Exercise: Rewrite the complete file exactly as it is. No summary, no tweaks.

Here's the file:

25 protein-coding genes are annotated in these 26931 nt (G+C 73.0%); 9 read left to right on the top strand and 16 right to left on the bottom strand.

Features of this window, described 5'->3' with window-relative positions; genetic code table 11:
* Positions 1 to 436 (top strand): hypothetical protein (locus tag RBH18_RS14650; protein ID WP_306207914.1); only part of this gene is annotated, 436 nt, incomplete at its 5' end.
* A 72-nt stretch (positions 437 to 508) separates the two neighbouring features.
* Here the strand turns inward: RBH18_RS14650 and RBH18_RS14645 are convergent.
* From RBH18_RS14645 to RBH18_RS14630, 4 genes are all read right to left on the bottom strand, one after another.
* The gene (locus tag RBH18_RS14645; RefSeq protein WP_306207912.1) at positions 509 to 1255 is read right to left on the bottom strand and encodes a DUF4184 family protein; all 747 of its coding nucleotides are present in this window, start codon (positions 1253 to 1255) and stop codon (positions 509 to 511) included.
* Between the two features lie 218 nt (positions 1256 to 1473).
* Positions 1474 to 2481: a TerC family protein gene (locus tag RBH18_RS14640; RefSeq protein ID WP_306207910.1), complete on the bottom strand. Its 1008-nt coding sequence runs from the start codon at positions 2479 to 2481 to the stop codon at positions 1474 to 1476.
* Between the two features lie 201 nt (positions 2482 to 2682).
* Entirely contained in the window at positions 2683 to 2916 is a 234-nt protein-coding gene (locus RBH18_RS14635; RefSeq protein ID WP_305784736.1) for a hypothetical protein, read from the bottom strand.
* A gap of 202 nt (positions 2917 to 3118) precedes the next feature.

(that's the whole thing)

25 protein-coding genes are annotated in these 26931 nt (G+C 73.0%); 9 read left to right on the top strand and 16 right to left on the bottom strand.

Features of this window, described 5'->3' with window-relative positions; genetic code table 11:
* Positions 1 to 436 (top strand): hypothetical protein (locus tag RBH18_RS14650; protein ID WP_306207914.1); only part of this gene is annotated, 436 nt, incomplete at its 5' end.
* A 72-nt stretch (positions 437 to 508) separates the two neighbouring features.
* Here the strand turns inward: RBH18_RS14650 and RBH18_RS14645 are convergent.
* From RBH18_RS14645 to RBH18_RS14630, 4 genes are all read right to left on the bottom strand, one after another.
* The gene (locus tag RBH18_RS14645; RefSeq protein WP_306207912.1) at positions 509 to 1255 is read right to left on the bottom strand and encodes a DUF4184 family protein; all 747 of its coding nucleotides are present in this window, start codon (positions 1253 to 1255) and stop codon (positions 509 to 511) included.
* Between the two features lie 218 nt (positions 1256 to 1473).
* Positions 1474 to 2481: a TerC family protein gene (locus tag RBH18_RS14640; RefSeq protein ID WP_306207910.1), complete on the bottom strand. Its 1008-nt coding sequence runs from the start codon at positions 2479 to 2481 to the stop codon at positions 1474 to 1476.
* Between the two features lie 201 nt (positions 2482 to 2682).
* Entirely contained in the window at positions 2683 to 2916 is a 234-nt protein-coding gene (locus RBH18_RS14635; RefSeq protein ID WP_305784736.1) for a hypothetical protein, read from the bottom strand.
* A gap of 202 nt (positions 2917 to 3118) precedes the next feature.